- DE can be sprinkled in areas where roaches congregate, especially hidden areas like cabinet tops and behind appliances. DE is harmless to people and cuts through the waxy exoskeleton of the bug, dehydrating it. For a week or so, the insects will actively search for water. Most roaches are killed within two weeks of application
- Cockroaches are naturally adverse to catnip. Small sachets of catnip can be left where cockroaches gather. You can also simmer it in a small amount of water to make “catnip tea” which can be used to spray baseboards and behind counters. Don’t spray this in a home with cats!
- Have a spray bottle of soapy water on hand. Spraying roaches directly with soapy water kills them.
- Many people don’t know roaches like high places. If you put boric acid on top of your kitchen cabinets (not inside), if space allows between ceiling and cabinets, the roaches will take the boric acid to their nests, killing most of them. Boric acid is toxic by mouth and should be kept away from kids and pets.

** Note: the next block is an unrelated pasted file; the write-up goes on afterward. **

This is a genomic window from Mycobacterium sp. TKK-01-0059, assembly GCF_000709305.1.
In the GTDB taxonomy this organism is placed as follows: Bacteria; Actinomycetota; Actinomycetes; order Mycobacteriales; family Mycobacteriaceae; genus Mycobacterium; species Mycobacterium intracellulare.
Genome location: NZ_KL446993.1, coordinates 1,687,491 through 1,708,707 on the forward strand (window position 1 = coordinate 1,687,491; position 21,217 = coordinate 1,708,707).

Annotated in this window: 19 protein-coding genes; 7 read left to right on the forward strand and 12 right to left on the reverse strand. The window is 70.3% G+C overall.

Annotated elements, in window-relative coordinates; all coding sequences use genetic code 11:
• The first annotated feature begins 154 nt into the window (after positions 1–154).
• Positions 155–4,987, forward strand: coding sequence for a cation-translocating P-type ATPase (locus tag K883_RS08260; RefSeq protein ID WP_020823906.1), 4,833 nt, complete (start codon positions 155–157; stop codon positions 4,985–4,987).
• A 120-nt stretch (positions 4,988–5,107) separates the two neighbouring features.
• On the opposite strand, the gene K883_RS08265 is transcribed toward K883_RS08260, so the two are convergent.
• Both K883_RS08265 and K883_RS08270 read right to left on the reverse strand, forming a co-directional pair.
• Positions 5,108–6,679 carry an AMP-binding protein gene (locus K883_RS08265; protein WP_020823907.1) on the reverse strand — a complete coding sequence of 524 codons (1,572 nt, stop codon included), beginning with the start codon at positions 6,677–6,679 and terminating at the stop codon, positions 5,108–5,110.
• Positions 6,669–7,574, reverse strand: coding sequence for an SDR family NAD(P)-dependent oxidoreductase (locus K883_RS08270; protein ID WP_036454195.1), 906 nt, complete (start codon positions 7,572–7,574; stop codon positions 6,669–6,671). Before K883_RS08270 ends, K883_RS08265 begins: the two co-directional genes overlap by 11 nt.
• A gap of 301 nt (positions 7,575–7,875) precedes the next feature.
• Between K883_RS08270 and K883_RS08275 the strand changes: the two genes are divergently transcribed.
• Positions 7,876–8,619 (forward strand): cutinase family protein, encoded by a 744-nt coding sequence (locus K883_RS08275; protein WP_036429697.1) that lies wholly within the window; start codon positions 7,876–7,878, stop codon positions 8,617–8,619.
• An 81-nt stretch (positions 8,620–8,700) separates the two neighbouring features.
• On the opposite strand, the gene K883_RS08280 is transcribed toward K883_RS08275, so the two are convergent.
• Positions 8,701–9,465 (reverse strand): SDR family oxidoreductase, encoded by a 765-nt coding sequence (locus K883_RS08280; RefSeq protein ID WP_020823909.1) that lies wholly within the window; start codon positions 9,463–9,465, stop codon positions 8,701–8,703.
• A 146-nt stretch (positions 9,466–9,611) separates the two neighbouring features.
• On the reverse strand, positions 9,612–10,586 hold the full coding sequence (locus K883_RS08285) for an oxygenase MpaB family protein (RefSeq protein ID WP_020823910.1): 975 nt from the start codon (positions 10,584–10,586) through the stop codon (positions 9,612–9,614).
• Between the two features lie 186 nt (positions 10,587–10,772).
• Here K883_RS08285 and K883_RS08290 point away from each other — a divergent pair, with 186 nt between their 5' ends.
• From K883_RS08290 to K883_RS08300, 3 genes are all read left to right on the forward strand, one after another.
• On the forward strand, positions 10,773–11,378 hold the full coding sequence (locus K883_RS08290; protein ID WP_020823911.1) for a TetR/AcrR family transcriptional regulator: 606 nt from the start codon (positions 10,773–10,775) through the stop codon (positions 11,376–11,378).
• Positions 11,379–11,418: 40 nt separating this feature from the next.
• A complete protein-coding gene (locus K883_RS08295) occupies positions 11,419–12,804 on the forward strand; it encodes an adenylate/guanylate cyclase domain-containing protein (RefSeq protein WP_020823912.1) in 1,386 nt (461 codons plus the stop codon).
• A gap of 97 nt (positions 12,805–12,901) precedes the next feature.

- Bay leaves, cucumber slices and garlic are natural deterrents and can be left in affected areas.
Fleas are not friends
Fleas can gain entry to your residence via your pet or visitors’ pets. For every one flee on your furry friend, there may be as many as 30 in the pet’s environment.
- Bathe and comb your pet regularly. Use mild soap instead of insecticides. If fleas are found on the comb, dip in a glass of soapy water.
- Fleas are not fans of citrus. Pour a cup of boiling water over a sliced lemon. Include the lemon skin to release more oil. Let the mixture soak overnight and sponge it on your dog to kill flees right away. Don’t use citrus oil on cats.
- You may wish to add brewer’s yeast or apple cider vinegar to your pet’s food.
- Cedar oil, shampoo, and cedar-filled sleeping mats are available commercially and repel fleas.
- Do you have fleas in the carpet? If so, thoroughly vacuum, especially in low traffic areas, under furniture, etc. Place flea powder in the vacuum cleaner bag to kill any fleas and put the bag in an outside garbage bin.